On February 20th, The New Century School hosted a Primary Workshop to provide parents with a firsthand experience of the Montessori approach to pre-K education. This information-filled evening was the second such Primary Workshop of the 2012–2013 school year. Workshops for Pre-primary and Elementary student parents are also held regularly and will be profiled in this blog at future points.
Unlike Open Houses and Information Nights that are general question-and-answer forums, a Workshop’s purpose is to show you specifically what your children are learning and doing during their daily class time. For those parents who did not attend Montessori school as kids, the Primary Workshop is a marvel—both eye-opening and fun. For those who did grow up in a Montessori environment, the chance to reacquaint themselves with the materials must evoke the most delicious nostalgia. Maria Montessori developed the Montessori materials based on her extensive observation of children ages 2 1/2 through 6 years. Her goal was to put academic success within their reach by setting realizable achievement milestones, so to do that, she tailored materials to be used the way she saw children interacting with their world. Primary students use these materials nearly exclusively, and seeing how the materials are actually used and learning what each does for the child’s development was the focus of the Workshop.
The evening was very well organized and executed. Parents were divided into three groups and rotated through classrooms, each featuring a presentation by either Mrs. Lawson, Mr. Sellers, or Mr. Warren. This way, parents got to see a bit of everything as well as interact with Primary teachers they might not have known as well as they do their child’s particular instructor. Montessori Primary education is divided into five distinct categories: Practical Life, Sensorial, Language, Math, and Geography (Science) and Culture. The Fall 2012 Primary Workshop explored the Practical Life and Sensorial components, leaving the remaining three for last week’s Workshop. Each teacher presented lessons to the parent group in much the same way they present lessons to students. Movements are controlled; the pace is unhurried. Thus, the student is given ample time to absorb all aspects of what is happening.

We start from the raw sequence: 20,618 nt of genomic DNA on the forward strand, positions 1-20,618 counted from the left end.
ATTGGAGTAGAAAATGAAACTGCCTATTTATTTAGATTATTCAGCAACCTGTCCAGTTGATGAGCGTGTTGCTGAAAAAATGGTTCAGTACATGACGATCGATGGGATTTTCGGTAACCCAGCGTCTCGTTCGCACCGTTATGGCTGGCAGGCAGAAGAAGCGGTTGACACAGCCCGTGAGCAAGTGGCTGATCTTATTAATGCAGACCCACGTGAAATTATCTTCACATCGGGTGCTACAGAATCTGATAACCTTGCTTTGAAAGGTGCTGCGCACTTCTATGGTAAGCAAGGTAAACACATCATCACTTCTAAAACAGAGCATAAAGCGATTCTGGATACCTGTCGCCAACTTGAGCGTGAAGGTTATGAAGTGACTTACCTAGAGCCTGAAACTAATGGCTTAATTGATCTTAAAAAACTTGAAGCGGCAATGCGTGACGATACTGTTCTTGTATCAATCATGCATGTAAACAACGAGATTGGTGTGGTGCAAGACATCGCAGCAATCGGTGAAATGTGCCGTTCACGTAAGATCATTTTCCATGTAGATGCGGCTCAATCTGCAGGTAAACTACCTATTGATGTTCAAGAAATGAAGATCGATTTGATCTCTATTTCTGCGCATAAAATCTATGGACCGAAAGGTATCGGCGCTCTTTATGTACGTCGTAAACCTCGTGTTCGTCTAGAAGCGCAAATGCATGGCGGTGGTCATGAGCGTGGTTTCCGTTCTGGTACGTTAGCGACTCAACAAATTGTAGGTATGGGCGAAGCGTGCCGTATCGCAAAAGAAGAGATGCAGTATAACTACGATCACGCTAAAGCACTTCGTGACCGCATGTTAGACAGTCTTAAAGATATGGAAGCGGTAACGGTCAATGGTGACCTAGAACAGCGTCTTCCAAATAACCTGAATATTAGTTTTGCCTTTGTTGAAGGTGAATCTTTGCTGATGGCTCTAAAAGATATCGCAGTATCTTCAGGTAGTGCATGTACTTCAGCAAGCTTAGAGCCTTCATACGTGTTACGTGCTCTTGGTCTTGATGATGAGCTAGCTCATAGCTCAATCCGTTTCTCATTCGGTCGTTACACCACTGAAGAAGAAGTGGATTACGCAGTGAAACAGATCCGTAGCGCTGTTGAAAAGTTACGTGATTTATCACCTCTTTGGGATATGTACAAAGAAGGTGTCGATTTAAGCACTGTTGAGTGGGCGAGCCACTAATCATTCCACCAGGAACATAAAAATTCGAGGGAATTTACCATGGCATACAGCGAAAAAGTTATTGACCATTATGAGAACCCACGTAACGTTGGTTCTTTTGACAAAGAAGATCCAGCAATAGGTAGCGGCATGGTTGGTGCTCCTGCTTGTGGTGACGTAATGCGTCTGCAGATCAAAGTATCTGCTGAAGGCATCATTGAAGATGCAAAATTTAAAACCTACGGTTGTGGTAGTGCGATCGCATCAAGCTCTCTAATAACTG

Mr. Sellers presented the Language portion of the Workshop. He described kids’ language acquisition as occurring over three major “explosions.” The first happens at age 12–18 months when babies start naming the elements of their surroundings. At around age 2 years, they begin to use sentences and describe how they feel. The final burst is at age 4–5 years when they begin to acquire reading and writing skills. Thus, they start with very concrete terms and make a series of abstractions to achieve literacy. How this translates to the Montessori classroom involves first making the student aware of the different sounds in a word, progressing to phonetics, and finally to spelling and beyond.
Mr. Sellers calls these “stepping stones into reading” and it’s easy to see how and why this approach is so effective. Over the course of the 3-year Primary cycle, a child would start with sandpaper letters—tracing a form and saying the sound with eyes first open, then closed. From there, the child learns to associate objects that start with a particular letter with the sound. The moveable alphabet, a later step, allows them to assemble letters to make words that correspond to certain objects laid next to the tray of letters.
The metal insets indirectly relate to language development. By tracing the shapes and moving through the progressively more difficult tasks associated with the insets, kids strengthen the hand muscles they need to write.
Montessori math is likewise a progression of lessons from concrete/discrete to abstract. Mr. Warren presented the math materials and described teaching math as “starting with concrete knowledge of numbers and quantity and leading to ever more complex operations like multiplication and division.”